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Are All Units Created Equal? The Effect of Default Units on Product Evaluations
Christophe Lembregts and Mario Pandelaere
Journal of Consumer Research
Vol. 39, No. 6 (April 2013), pp. 1275-1289
Published by: Oxford University Press
Stable URL: http://www.jstor.org/stable/10.1086/668533
Page Count: 15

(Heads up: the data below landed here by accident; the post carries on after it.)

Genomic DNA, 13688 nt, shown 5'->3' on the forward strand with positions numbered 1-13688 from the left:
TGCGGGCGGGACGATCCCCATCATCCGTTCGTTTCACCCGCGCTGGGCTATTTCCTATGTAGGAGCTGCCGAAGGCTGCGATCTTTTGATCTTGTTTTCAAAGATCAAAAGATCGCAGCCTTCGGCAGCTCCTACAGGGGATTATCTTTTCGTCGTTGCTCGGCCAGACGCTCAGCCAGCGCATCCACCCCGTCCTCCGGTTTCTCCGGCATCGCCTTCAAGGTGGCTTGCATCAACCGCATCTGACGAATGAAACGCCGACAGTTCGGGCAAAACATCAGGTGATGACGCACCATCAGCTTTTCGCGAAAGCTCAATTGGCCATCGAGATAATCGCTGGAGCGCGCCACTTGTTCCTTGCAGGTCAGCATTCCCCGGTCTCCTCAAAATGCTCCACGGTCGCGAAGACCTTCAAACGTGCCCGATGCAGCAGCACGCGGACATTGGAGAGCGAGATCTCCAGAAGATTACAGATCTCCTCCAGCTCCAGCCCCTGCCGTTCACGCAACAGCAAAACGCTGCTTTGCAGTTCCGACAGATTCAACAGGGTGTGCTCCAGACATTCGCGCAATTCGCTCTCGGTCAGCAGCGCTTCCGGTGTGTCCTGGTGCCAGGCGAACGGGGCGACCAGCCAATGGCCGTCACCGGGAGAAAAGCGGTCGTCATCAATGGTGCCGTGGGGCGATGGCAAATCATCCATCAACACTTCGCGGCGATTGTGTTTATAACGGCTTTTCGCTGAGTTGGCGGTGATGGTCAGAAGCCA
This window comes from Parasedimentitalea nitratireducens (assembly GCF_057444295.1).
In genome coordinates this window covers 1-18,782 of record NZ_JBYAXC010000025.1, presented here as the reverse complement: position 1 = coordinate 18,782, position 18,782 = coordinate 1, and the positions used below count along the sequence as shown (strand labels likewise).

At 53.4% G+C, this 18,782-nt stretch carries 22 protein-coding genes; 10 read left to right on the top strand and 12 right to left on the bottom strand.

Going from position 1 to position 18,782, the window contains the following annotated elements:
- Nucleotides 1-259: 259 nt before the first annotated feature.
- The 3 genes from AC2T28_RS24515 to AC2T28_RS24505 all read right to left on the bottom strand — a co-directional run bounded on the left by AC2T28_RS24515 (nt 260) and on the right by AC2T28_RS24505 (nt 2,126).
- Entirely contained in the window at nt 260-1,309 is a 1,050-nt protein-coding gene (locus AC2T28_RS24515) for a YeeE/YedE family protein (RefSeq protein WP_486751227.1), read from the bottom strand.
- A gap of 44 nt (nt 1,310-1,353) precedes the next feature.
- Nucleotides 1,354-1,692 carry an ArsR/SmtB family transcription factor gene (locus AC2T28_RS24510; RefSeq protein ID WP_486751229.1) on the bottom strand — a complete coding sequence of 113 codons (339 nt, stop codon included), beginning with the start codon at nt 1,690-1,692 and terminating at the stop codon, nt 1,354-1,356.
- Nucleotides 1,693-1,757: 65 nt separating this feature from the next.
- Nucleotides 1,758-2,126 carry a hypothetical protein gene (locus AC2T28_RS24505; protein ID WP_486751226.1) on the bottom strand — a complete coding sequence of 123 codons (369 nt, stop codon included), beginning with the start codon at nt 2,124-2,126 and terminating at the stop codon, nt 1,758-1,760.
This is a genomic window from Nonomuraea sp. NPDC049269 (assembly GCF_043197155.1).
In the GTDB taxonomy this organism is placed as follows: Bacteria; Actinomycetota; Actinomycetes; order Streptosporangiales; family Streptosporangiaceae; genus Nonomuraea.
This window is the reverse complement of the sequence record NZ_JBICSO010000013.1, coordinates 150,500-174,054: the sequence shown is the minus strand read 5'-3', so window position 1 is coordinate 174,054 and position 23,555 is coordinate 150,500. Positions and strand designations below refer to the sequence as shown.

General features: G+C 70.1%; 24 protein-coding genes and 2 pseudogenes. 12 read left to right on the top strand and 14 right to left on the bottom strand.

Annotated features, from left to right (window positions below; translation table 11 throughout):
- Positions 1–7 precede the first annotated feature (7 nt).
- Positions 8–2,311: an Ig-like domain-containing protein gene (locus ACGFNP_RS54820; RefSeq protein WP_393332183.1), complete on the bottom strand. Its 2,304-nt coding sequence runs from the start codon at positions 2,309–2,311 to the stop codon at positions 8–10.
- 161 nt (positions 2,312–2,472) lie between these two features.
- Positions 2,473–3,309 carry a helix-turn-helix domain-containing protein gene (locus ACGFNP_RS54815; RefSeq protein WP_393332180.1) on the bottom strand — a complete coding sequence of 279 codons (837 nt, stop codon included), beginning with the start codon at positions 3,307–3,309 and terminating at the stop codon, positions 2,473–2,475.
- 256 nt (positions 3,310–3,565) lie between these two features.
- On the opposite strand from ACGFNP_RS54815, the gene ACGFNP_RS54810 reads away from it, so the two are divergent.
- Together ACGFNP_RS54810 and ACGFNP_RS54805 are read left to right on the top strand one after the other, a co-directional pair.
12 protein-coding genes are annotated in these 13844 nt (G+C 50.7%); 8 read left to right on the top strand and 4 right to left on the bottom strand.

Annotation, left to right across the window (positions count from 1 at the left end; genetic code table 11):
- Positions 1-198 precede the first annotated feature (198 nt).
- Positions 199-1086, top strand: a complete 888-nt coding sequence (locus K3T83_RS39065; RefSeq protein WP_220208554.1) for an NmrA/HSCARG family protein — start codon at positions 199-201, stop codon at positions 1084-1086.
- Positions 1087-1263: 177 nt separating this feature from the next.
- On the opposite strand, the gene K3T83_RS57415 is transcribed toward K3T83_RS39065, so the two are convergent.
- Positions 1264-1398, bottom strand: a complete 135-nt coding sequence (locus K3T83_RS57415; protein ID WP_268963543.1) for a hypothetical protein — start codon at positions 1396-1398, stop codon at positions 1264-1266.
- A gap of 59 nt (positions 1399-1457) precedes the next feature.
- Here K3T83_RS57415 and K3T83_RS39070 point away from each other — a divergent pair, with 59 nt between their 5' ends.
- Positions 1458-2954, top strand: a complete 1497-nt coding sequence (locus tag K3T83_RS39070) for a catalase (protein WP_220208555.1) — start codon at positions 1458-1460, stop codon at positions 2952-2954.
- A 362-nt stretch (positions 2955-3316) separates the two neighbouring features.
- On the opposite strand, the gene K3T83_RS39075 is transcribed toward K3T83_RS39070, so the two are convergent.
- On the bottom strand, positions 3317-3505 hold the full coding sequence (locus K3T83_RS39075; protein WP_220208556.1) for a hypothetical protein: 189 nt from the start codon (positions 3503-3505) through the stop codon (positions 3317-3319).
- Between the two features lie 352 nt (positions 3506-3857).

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Previous research on attribute framing has shown that people often infer higher quantity from larger numbers, usually with the assumption that the units used to specify this information elicit the same meanings. Drawing on literature on categorization and numerical cognition, the authors challenge this assumption and show that consumers often have preset units for attribute levels that strike an optimal balance between a preference for small numbers and the need for accuracy (study 1a). As such, these default units appear commonly (study 1b). Specifying positive attributes in default units renders products’ evaluation more favorable, even if such specification lowers the nominal value of the attributes (studies 2–4). This effect disappears if participants attribute metacognitive feelings generated by default units to an irrelevant source (study 3). Study 5 shows that a default unit effect is more likely in single evaluation mode, but a numerosity effect may reemerge in joint evaluations.
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